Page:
State closes gap on ID for everyone regardless of status

Assembly Bill 1766 brings state-issued IDs to all California residents regardless of legal status

SACRAMENTO – A new bill was signed into law by Gov. Gavin Newsom as a way to grant additional support for undocumented communities in the state.

The bill, Assembly Bill (AB) 1766, was signed by Newsom on Sept. 23 and will support the state’s immigrant population by expanding state-issued identification card eligibility to all California residents. According to a press release from the governor’s office, this is an important step towards inclusion and participation in the state’s economy as well as its communities. The bill states the law will go into effect no later than July 1, 2027.

“California is expanding opportunity for everyone, regardless of immigration status,” Newsom said. “We’re a state of refuge, a majority-minority state where 27% of us are immigrants.”

Leticia Lopez, Central Valley organizer for Coalition for Humane Immigrant Rights (CHIRLA) in Porterville, said IDs are required for more places than people might initially think due to things like safety concerns. 

Lopez distributes information on updates to laws that benefit those who are low income, mixed status or undocumented. 

She said undocumented individuals picking up their children from school typically need an identification card to identify themselves as the person assigned to pick up the student, which they might not have. Although immigrant residents have other forms of identification, like a passport, she said a state-issued ID would allow them a certain level of anonymity.

“Having a California issued ID would allow them to basically pick up their kids, go into government offices, without having to show or, in a way, expose their immigration status,” Lopez said.

Lopez said CHIRLA, a Los Angeles county-based organization focused on immigrant rights in the state, has lobbied and advocated for AB 1766, and seeing it come to fruition is a huge accomplishment.

“Once folks start obtaining their IDs, that’ll be a win,” Lopez said. “They have already passed it, but once [undocumented individuals] have it in their hands, that’s a different emotion.”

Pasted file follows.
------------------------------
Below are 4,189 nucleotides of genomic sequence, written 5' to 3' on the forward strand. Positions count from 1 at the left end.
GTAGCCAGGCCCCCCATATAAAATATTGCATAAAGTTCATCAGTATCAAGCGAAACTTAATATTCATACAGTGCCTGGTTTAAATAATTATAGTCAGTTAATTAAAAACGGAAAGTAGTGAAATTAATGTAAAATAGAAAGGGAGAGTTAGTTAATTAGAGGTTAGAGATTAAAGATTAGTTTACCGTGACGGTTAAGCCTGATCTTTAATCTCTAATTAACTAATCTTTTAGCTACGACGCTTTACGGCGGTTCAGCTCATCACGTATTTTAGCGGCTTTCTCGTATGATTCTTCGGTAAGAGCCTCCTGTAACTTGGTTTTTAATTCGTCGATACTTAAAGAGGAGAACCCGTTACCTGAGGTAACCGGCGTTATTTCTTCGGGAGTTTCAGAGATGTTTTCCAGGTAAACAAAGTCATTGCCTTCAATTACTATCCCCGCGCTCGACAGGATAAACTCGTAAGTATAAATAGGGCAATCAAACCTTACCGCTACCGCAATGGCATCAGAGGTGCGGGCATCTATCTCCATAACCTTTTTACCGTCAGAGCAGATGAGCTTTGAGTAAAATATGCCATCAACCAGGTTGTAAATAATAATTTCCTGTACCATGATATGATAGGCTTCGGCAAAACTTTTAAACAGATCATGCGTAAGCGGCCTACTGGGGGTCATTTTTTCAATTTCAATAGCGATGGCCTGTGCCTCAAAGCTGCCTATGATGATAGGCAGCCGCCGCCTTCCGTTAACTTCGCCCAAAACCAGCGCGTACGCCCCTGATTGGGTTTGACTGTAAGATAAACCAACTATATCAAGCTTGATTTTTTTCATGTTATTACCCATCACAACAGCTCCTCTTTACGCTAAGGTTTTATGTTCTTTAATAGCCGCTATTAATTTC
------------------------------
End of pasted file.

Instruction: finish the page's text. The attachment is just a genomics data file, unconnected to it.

With a legal form of identification, undocumented workers like street vendors will have an easier time getting local health permits. Immigrant students will have more options for funding their college educations with improved access to in-state tuition for universities and public colleges, as well as English as a second language (ESL) classes at community colleges.

This law also provides low-income residents eligibility for legal assistance with civil matters that affect basic human needs, regardless of their immigration status. It will provide community health workers and promoters an easier time with providing culturally and linguistically responsive care, which guides a provider towards seeing clients for all aspects of their identity regardless of their cultural background.

An alternate plea scheme, or agreement, will be created for defendants charged with drug offenses, which can create specific harm for noncitizen residents of California.

Prior to the signing of AB 1766, residents without proof of legal presence in the U.S. could receive a driver’s license under AB 60 regardless of their immigration status. According to a report from the Institute for Local Government, licenses granted under AB 60 do not give state residents the right to work or vote and does not make them eligible for benefits they were not eligible for without the license. AB 60 was signed into law in 2013 by former Gov. Jerry Brown.

According to Rita Medina, deputy director of state policy and advocacy for CHIRLA, AB 60 licenses aided immigrant populations by providing them with a sense of security as they drive. However, she said the bill made the assumption that everybody is capable of driving.

“That leaves out populations of seniors, of people who just don’t know how to drive, don’t have anybody to teach them, can’t afford a car [or who] rely on public transportation,” Medina said. “So [AB 1766] will help.”

According to a report from the California Immigrant Policy Center (CIPC), a statewide immigrant rights organization that promotes and protects the safety and public benefits of immigrants, certain groups are disproportionately impacted by their inability to receive licenses under AB 60. In particular, women, elders and people with disabilities are typically unable to get these licenses and do not have any access to a state, government-issued form of identification. The report states that women in a household are less likely to have access to a car than male counterparts. 

Additionally, people with mobility disabilities like epilepsy and elders with diseases that affect eye, muscular and cognitive functions are unable to obtain driver’s licenses. Therefore, these groups are unable to use AB 60 licenses as a form of identification, and AB 1766 can help bridge that gap.

“The ID is the most essential gateway to meaningful participation and inclusion, and as such, they should be available to every California resident,” the CIPC report states.

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